In the Americas…Many countries in these regions are unprepared for a vaccine rollout because of things like gov corruption and failing health care systems (think: Brazil, Venezuela). Mexico and Argentina are looking to produce at least 150 million doses of AstraZeneca's vaccine for most of Latin America, which will reportedly be cheaper to produce there than in other places. In the US and Canada, Pfizer-BioNTech's vaccine is already being distributed. And Moderna's could be approved for emergency use in the US soon.

In EuropeThe UK became the first Western country in the world to vaccinate its citizens. And the EU could approve the Pfizer-BioNTech vaccine before the end of the year. Italy, Germany, France, and several other EU countries have also agreed to coordinate vaccination campaigns (think: sharing data, fighting disinformation).

In Australia and OceaniaAustralia and New Zealand have been relatively successful at containing the virus. But New Zealand still made a deal to get 1.5 million vaccines from Pfizer – once it's approved there. And Australia, which had to scrap its own experimental vaccine, is banking on AstraZeneca to come through in March.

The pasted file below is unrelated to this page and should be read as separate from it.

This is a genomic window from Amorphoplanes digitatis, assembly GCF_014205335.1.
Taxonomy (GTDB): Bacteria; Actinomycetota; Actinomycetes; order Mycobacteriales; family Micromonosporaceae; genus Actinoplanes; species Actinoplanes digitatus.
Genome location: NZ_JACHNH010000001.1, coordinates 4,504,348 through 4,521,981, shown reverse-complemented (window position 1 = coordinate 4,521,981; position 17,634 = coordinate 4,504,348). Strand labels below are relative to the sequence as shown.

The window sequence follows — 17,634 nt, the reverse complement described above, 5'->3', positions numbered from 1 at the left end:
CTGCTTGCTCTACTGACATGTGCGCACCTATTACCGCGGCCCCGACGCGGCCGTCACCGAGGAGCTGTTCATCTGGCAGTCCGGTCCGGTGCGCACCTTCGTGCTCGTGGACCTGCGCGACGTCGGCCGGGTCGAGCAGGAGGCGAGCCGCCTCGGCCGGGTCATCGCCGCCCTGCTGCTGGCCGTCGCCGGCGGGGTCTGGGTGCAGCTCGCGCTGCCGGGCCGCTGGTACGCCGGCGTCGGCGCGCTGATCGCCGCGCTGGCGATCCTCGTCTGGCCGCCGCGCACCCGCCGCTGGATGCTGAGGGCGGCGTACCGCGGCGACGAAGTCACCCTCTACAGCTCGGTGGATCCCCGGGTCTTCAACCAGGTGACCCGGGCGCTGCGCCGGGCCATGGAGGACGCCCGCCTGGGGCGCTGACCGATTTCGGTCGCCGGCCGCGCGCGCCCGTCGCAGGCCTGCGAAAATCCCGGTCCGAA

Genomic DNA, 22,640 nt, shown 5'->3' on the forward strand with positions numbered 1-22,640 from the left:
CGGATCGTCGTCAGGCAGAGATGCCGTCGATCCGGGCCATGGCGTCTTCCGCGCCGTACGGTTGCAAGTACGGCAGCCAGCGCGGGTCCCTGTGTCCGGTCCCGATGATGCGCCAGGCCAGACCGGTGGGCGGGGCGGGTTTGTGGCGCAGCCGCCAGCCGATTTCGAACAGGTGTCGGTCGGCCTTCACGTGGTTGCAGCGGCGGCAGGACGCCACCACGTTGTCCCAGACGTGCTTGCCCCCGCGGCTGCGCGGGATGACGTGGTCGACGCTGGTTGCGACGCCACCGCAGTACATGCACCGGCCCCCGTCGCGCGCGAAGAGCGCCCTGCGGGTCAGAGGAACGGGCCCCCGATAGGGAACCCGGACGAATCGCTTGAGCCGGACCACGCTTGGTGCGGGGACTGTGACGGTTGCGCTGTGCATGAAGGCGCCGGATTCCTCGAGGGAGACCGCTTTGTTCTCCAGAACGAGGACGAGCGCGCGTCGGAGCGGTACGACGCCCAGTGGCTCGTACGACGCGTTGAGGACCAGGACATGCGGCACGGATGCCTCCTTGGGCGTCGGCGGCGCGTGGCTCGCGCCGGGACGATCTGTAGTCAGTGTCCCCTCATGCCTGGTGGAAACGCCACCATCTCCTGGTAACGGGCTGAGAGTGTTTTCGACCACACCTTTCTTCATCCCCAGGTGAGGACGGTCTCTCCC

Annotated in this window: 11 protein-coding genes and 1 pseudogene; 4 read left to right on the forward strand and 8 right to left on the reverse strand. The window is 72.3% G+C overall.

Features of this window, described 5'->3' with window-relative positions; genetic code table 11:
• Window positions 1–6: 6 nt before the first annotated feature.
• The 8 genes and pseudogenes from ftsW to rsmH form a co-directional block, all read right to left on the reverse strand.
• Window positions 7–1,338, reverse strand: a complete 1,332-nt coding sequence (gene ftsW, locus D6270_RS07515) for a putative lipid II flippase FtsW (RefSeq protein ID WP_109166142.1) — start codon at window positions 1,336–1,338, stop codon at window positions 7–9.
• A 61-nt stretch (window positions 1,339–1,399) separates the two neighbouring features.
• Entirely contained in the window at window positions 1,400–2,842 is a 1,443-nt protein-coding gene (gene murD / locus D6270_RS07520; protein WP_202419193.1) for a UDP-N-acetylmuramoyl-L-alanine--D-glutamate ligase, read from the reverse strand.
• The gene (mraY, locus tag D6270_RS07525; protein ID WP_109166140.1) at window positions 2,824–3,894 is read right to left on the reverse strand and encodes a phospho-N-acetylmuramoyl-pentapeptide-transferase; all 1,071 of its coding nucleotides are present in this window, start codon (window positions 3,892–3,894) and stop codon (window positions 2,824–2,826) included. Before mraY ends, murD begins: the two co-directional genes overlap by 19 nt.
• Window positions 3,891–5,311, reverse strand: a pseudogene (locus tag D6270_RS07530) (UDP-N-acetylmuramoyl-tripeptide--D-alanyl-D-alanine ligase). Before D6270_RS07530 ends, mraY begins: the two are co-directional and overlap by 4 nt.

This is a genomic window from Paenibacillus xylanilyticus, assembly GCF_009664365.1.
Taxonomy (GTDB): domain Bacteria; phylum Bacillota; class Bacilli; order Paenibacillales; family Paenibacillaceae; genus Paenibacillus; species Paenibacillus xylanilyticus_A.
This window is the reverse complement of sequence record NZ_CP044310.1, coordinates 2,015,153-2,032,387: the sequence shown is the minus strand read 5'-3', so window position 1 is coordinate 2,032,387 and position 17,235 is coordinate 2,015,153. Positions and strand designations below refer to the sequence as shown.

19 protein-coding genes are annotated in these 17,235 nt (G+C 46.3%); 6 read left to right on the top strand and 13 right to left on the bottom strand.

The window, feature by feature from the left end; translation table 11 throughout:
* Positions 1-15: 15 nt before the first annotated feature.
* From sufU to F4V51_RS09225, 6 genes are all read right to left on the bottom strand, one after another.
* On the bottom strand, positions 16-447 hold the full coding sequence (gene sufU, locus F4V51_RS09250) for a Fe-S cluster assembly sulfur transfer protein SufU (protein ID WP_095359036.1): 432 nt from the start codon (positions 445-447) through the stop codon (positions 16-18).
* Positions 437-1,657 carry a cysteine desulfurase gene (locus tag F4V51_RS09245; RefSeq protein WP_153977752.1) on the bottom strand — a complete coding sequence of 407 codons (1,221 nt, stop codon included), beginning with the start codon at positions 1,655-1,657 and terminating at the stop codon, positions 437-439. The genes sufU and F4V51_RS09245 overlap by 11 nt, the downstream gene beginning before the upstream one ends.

So, what's being done to help?

The WHO saw this problem coming and set up the COVAX initiative earlier this year. Its goal is to make a vaccine available to high-risk people around the world and to discourage countries from hoarding it once it's developed. So far, over 170 countries have signed on. But, the effort's far behind on funding and it hasn't approved or secured a vaccine to distribute. Meanwhile, the US's friendly upstairs neighbor is reportedly saying 'we might be able to give you our leftovers, eh.'


The disparities between rich and poor countries have always existed, but the pandemic is widening the gap even more. Some developing countries are months (if not years) away from getting a vaccine, and experts say not sharing could make the world more susceptible to new outbreaks.

And Also...This

What's got people asking questions...